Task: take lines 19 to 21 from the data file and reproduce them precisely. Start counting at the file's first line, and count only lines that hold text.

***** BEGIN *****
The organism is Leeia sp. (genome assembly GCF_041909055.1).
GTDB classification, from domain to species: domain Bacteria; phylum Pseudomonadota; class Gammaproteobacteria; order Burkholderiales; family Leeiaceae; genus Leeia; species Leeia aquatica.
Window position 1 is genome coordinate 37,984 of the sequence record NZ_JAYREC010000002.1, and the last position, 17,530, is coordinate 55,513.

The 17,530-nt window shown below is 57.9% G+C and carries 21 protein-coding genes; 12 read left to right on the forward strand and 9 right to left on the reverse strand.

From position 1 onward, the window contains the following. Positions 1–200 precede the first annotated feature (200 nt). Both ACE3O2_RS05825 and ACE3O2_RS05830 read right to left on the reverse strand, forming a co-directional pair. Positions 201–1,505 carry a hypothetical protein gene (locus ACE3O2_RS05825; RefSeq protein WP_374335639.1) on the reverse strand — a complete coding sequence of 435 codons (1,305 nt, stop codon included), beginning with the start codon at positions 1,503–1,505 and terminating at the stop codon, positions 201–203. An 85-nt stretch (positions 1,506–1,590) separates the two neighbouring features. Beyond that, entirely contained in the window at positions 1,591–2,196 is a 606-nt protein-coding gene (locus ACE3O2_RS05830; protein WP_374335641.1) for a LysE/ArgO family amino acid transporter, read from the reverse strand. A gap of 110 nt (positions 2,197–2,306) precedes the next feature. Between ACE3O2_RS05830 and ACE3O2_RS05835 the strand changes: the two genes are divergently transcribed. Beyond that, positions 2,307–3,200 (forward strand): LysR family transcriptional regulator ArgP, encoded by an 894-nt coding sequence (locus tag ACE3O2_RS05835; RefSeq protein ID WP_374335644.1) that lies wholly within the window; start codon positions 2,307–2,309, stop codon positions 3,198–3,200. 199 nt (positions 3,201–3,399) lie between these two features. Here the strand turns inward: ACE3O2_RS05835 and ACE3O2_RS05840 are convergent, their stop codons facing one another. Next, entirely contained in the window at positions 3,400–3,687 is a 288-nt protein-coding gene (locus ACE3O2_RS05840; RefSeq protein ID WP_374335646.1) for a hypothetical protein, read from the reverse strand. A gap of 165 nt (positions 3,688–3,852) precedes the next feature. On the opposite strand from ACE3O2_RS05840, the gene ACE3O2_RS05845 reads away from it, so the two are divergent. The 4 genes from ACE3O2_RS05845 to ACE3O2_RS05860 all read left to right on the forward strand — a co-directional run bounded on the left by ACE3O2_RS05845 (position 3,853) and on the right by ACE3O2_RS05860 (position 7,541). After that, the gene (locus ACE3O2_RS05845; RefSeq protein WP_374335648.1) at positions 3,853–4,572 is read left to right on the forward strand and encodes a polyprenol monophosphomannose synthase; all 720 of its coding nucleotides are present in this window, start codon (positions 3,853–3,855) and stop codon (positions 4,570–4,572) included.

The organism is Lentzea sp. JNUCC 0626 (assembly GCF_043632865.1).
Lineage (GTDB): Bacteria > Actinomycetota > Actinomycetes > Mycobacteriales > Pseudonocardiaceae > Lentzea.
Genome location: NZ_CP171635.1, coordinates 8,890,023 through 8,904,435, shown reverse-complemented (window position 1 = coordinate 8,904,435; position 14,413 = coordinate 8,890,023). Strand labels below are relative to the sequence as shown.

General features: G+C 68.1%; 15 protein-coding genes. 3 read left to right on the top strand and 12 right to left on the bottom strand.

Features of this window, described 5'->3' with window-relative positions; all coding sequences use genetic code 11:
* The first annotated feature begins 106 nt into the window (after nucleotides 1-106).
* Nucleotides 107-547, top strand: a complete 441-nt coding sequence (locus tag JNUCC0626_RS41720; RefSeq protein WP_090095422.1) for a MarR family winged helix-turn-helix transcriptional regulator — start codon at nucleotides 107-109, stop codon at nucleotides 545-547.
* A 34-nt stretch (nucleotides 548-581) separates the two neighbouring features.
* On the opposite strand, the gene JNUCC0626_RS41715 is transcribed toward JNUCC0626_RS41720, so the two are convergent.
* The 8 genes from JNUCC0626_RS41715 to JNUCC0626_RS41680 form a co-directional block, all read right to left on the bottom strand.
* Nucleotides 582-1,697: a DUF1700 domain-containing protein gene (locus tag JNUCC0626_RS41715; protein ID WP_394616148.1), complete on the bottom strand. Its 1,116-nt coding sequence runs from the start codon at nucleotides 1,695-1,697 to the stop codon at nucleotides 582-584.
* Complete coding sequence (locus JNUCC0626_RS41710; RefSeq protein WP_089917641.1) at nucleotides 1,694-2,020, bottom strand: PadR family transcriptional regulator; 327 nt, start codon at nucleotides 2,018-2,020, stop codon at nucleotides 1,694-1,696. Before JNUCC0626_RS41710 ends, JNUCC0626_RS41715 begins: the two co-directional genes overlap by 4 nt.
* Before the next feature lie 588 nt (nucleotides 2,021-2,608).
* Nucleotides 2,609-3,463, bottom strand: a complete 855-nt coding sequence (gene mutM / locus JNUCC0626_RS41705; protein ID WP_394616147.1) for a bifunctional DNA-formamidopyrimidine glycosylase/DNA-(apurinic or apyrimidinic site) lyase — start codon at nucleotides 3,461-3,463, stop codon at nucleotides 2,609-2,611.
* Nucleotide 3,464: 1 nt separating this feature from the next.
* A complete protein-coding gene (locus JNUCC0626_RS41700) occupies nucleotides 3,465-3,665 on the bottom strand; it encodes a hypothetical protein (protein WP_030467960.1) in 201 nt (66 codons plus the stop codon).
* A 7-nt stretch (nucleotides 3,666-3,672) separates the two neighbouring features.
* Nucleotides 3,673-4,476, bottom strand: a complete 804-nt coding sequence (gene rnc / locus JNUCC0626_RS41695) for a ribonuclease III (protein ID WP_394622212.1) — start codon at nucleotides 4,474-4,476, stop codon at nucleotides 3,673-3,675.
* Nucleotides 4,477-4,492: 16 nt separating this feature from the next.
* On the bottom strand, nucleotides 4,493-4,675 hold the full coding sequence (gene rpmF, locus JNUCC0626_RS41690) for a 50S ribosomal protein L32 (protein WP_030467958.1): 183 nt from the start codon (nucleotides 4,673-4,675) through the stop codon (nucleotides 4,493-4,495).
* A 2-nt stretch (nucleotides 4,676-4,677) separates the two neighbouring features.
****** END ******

* Nucleotides 2,609-3,463, bottom strand: a complete 855-nt coding sequence (gene mutM / locus JNUCC0626_RS41705; protein ID WP_394616147.1) for a bifunctional DNA-formamidopyrimidine glycosylase/DNA-(apurinic or apyrimidinic site) lyase — start codon at nucleotides 3,461-3,463, stop codon at nucleotides 2,609-2,611.
* Nucleotide 3,464: 1 nt separating this feature from the next.
* A complete protein-coding gene (locus JNUCC0626_RS41700) occupies nucleotides 3,465-3,665 on the bottom strand; it encodes a hypothetical protein (protein WP_030467960.1) in 201 nt (66 codons plus the stop codon).